My beloved music industry is winding itself up again in one of its periodic pursuits of a saviour, and this time the lucky victim is the blockchain. It will go through much the same process as any of the other manic episodes in our recent history, and end up in the same kind of bewildered slump.
To be clear, it seems obvious that blockchain based technologies can make a big difference to some industries. They reduce the cost and risk involved when many parties, who might not know each other, have to trust each other to honour the terms of transactions. Traditionally this function has been done via trusted exchanges, intermediaries, and insurance, all of which help manage risk to some degree. Blockchain substitutes for some of this a shared and mutually verified ledger. The transactions on that ledger can be governed by similarly verified contracts, so that if conditions are not fulfilled payments won’t be made.
Like many innovations, blockchain is emerging in a ferment of enthusiasm and speculation. It might indeed transform many industries, but its impact on music will be more modest. Here’s why.
- Very few transactions in the music industry carry significant financial risk, and the ones that do are generally between two parties who know each other. The risk around the amount of uncertain future income is of a different nature. Blockchain won’t be able to guarantee that your next album will be a hit, just that you will get paid for the licence you sold to exploit it.
- Music has billions of events with financial implications (each click on a play button) but relatively few of them are actually transactions. It makes no sense to increase massively the number of transactions that need to be recorded and reconciled, and would be absurdly expensive to do so.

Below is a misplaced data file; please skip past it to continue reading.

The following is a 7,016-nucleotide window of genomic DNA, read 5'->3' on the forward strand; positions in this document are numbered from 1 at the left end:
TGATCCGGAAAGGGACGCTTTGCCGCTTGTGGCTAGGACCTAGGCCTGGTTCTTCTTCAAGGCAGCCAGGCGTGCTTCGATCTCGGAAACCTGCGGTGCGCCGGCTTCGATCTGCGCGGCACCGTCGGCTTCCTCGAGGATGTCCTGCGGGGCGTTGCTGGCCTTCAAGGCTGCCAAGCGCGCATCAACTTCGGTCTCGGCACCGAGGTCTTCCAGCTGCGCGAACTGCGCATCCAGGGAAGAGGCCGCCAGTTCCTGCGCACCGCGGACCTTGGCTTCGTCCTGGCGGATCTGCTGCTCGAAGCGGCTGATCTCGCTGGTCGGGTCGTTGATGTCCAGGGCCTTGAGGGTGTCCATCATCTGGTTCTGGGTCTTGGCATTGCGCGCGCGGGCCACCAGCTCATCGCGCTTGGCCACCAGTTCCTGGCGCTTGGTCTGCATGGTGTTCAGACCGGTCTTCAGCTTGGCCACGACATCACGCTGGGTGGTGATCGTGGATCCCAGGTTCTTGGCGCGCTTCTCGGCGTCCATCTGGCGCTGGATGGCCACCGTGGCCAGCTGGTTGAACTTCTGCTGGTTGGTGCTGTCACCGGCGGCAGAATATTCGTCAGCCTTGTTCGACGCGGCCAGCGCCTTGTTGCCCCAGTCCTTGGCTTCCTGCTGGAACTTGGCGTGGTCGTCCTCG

- Music benefits from a kind of semi-formality, where we can freely move audio files around between devices and platforms, some of which are part of the tracked and royalty bearing infrastructure and some not. Ensuring that the many stakeholders in a single audio file had given permission and were compensated at the point of each transfer would add massive cost and inefficiency.
So once you take out the dafter ideas about what blockchain might enable – or given that this is the music industry, what it might be coerced into preventing – what is left is a more modest but nevertheless important set of back office functions. I hope we can all agree these are worthwhile even though they are not so sexy as the complete and waterproof total music rights permissions and royalties machine that some visionaries seem to be offering us.
But this is the music industry. We’re not traditionally a recruiter of qualified and experienced scientists or technologists, but a community driven by hope and emotion. So, in the hope that a great artist’s emotion will make more of an impact than a bit of rational analysis, here’s David Bowie explaining far better than I can, to a video that blockchain would make utterly impossible:
Update: June 2016
The video originally embedded had so much third party copyright material in it as well as a presumably unlicensed copy of Bowie’s track that it was only matter of time before it got a take down.
Update: August 2016
The video seems to be back online.